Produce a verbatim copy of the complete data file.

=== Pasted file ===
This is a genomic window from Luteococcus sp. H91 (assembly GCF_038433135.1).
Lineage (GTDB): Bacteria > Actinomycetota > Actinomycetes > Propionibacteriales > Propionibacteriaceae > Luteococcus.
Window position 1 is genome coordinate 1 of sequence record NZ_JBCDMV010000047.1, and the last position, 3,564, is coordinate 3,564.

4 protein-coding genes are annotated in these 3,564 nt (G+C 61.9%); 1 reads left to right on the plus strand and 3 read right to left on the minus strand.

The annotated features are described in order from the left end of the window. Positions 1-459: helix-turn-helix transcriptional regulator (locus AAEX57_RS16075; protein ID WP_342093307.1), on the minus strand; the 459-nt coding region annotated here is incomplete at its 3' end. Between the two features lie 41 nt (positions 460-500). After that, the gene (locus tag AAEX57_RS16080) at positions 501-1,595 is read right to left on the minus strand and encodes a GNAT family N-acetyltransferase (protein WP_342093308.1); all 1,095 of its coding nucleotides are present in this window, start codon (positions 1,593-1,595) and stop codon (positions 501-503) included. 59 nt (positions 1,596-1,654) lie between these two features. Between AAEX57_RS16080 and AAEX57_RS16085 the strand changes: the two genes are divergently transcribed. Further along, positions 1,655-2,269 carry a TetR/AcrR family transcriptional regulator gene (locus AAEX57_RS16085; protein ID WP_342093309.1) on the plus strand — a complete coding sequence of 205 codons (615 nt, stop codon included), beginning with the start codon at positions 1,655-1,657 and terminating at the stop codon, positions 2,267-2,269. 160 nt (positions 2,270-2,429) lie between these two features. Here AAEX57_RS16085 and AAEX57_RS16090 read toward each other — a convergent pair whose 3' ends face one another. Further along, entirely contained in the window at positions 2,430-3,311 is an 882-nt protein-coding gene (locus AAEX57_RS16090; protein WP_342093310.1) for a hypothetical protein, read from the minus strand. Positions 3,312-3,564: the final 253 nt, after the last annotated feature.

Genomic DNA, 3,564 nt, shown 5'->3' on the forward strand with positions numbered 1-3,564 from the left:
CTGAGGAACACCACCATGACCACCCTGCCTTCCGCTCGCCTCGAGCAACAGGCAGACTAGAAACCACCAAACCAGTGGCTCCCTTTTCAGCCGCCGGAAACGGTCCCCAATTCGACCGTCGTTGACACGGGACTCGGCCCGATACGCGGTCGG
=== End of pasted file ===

This is a genomic window from Luteococcus sp. H91 (assembly GCF_038433135.1).
Lineage (GTDB): Bacteria > Actinomycetota > Actinomycetes > Propionibacteriales > Propionibacteriaceae > Luteococcus.
Window position 1 is genome coordinate 1 of sequence record NZ_JBCDMV010000047.1, and the last position, 3,564, is coordinate 3,564.

4 protein-coding genes are annotated in these 3,564 nt (G+C 61.9%); 1 reads left to right on the plus strand and 3 read right to left on the minus strand.

The annotated features are described in order from the left end of the window. Positions 1-459: helix-turn-helix transcriptional regulator (locus AAEX57_RS16075; protein ID WP_342093307.1), on the minus strand; the 459-nt coding region annotated here is incomplete at its 3' end. Between the two features lie 41 nt (positions 460-500). After that, the gene (locus tag AAEX57_RS16080) at positions 501-1,595 is read right to left on the minus strand and encodes a GNAT family N-acetyltransferase (protein WP_342093308.1); all 1,095 of its coding nucleotides are present in this window, start codon (positions 1,593-1,595) and stop codon (positions 501-503) included. 59 nt (positions 1,596-1,654) lie between these two features. Between AAEX57_RS16080 and AAEX57_RS16085 the strand changes: the two genes are divergently transcribed. Further along, positions 1,655-2,269 carry a TetR/AcrR family transcriptional regulator gene (locus AAEX57_RS16085; protein ID WP_342093309.1) on the plus strand — a complete coding sequence of 205 codons (615 nt, stop codon included), beginning with the start codon at positions 1,655-1,657 and terminating at the stop codon, positions 2,267-2,269. 160 nt (positions 2,270-2,429) lie between these two features. Here AAEX57_RS16085 and AAEX57_RS16090 read toward each other — a convergent pair whose 3' ends face one another. Further along, entirely contained in the window at positions 2,430-3,311 is an 882-nt protein-coding gene (locus AAEX57_RS16090; protein WP_342093310.1) for a hypothetical protein, read from the minus strand. Positions 3,312-3,564: the final 253 nt, after the last annotated feature.

Genomic DNA, 3,564 nt, shown 5'->3' on the forward strand with positions numbered 1-3,564 from the left:
CTGAGGAACACCACCATGACCACCCTGCCTTCCGCTCGCCTCGAGCAACAGGCAGACTAGAAACCACCAAACCAGTGGCTCCCTTTTCAGCCGCCGGAAACGGTCCCCAATTCGACCGTCGTTGACACGGGACTCGGCCCGATACGCGGTCGG